Bodamer, John A.
Rank : Sgt.
Regiment : 24th New York Cavalry Regiment. Co. M (1863-1865)
Service : 1861-1870 November 25
From the beginning days of the Civil War in April, 1861, John Bodamer was a drummer in the 21st New York Infantry. After serving through several campaigns in Virginia and Maryland, he was honorably discharged in May, 1863. On December 26, Bodamer reenlisted at Buffalo, N.Y., as a Corporal in Co. M, 24th New York Cavalry. The regiment left the state at the end of February, 1864, and served under quiet conditions, dismounted in the vicinity of Washington, D.C., until the end of May. Once remounted and attached to the Army of the Potomac, revitalized by the new leadership of Ulysses Grant, they entered into a seemingly unbroken string of bitter engagements, including the Wilderness, Spotsylvania C.H., North Anna River, Cold Harbor, Bethesda Church, and Petersburg. Exhaustion clearly took its toll on the regiment: "Three men died last night on the march.," wrote Bodamer; "One time a thousand men layed on either side of the road completely played out" (1864 May 29). After Cold Harbor, Bodamer remarked on how both sides seem to have played out, exchanging fire only lackadaisically, "both parties do not seem to care a great deal about firing" (1864 June 11).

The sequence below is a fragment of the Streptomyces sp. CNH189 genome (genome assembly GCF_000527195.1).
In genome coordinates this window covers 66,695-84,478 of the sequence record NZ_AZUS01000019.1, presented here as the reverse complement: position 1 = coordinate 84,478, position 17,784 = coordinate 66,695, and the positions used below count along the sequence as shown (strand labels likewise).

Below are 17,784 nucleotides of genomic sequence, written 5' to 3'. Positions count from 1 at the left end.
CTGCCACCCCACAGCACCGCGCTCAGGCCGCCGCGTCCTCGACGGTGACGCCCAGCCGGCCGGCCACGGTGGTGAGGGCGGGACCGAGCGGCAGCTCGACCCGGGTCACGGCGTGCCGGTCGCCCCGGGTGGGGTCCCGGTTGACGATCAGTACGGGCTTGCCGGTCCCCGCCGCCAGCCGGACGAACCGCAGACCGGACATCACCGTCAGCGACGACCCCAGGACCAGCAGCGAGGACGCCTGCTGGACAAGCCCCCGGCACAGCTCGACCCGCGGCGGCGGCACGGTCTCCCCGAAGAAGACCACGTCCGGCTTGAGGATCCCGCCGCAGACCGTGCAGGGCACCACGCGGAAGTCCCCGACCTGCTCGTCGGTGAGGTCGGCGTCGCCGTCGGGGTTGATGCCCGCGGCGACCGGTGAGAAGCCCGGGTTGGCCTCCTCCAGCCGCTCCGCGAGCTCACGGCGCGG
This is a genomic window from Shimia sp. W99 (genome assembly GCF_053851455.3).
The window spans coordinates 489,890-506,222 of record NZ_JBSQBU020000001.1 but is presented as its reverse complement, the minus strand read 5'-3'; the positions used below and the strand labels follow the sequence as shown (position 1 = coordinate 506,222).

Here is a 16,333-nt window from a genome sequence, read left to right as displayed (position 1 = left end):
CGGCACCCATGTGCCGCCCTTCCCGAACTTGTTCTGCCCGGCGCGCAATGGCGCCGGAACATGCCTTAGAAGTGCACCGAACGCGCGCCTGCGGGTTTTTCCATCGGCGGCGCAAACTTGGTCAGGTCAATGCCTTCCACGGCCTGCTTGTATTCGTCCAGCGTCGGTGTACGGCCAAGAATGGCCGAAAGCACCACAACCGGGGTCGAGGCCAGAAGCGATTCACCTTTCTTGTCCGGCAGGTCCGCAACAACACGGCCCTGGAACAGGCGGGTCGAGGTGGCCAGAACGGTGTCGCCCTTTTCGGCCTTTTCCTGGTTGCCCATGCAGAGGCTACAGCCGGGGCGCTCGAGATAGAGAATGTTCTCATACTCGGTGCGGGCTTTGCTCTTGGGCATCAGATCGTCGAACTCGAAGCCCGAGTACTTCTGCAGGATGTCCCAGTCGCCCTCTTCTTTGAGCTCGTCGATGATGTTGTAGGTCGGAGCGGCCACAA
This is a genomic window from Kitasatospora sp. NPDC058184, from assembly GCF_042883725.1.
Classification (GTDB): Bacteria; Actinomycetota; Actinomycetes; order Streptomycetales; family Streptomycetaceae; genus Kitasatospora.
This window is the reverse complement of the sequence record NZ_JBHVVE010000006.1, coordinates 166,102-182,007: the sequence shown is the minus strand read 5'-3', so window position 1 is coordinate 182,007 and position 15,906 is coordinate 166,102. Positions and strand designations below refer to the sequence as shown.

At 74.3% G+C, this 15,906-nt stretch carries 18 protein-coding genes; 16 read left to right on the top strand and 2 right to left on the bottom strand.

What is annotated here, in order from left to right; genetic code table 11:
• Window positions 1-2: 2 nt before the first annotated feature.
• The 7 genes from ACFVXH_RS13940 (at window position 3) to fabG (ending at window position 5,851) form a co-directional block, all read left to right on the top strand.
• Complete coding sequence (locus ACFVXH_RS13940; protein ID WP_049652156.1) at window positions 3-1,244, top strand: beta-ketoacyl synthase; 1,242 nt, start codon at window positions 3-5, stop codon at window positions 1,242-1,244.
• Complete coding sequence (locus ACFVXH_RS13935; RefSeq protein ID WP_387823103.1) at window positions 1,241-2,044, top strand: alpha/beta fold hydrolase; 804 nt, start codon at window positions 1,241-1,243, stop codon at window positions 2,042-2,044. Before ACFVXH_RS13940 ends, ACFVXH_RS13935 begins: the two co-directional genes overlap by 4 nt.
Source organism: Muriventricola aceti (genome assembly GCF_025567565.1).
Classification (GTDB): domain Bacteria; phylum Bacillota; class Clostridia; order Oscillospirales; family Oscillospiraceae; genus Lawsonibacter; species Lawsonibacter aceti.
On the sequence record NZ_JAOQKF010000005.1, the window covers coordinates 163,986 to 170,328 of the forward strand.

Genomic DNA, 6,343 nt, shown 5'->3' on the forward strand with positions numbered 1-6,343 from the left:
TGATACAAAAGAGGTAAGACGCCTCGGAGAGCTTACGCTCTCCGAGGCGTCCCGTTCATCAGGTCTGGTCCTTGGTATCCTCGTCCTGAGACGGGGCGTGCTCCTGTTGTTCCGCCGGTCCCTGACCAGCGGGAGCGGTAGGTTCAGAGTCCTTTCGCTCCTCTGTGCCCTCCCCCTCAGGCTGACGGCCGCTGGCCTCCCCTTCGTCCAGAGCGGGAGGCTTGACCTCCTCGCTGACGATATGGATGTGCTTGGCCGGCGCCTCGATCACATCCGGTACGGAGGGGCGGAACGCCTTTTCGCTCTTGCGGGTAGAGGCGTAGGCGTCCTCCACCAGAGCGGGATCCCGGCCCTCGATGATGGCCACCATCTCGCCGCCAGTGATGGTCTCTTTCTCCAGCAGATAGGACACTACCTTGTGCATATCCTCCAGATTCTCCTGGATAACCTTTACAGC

On June 15th, Bodamer joined in the first assault on Petersburg, an engagement "where our boys dropped like rain" (1864 June 18), but otherwise accomplished little. On July 30, the 24th N.Y. Cavalry fought alongside a "colored" regiment during the disastrous Mine Assault. Bodamer insisted that the "colored" troops went in well, but "ran like sheep" when charged by the Confederates, and he was enraged at being asked to serve with Blacks: "I say put the niggers out of our Corps as I don't want to be in the Corps they are in" (1864 July 30).
While on duty following the Battle of Weldon Railroad, Bodamer and his entire detail of almost 400 men from the 24th Cavalry were taken as prisoners of war. Transported through Petersburg and Richmond, the men experienced inhuman conditions in a series of Confederate prison camps, including Libby, Belle Isle, and Danville.
Bodamer witnessed what he claimed were two murders by guards. In the first, the guard, a 15 year old boy, shot a prisoner in revenge for a brother killed by Union soldiers, and following the second incident, Bodamer claimed the guard was actually promoted, rather than punished. Death also visited the prison through accident or neglect. In one of the more gruesome episodes witnessed by Bodamer, a prisoner was eaten alive by hogs while too ill to fend them off. Making matters worse, hunger and the elements worsened as winter set it. By November, "the screams in Prison No. 6, pen and language cannot express the misery that exist" (1864 Nov. 6). Bodamer survived the winter and was paroled in February, 1865. He appears to have transferred into the regular army after the war, and was discharged as a 1st Lieutenant in the 10th Cavalry in November, 1870.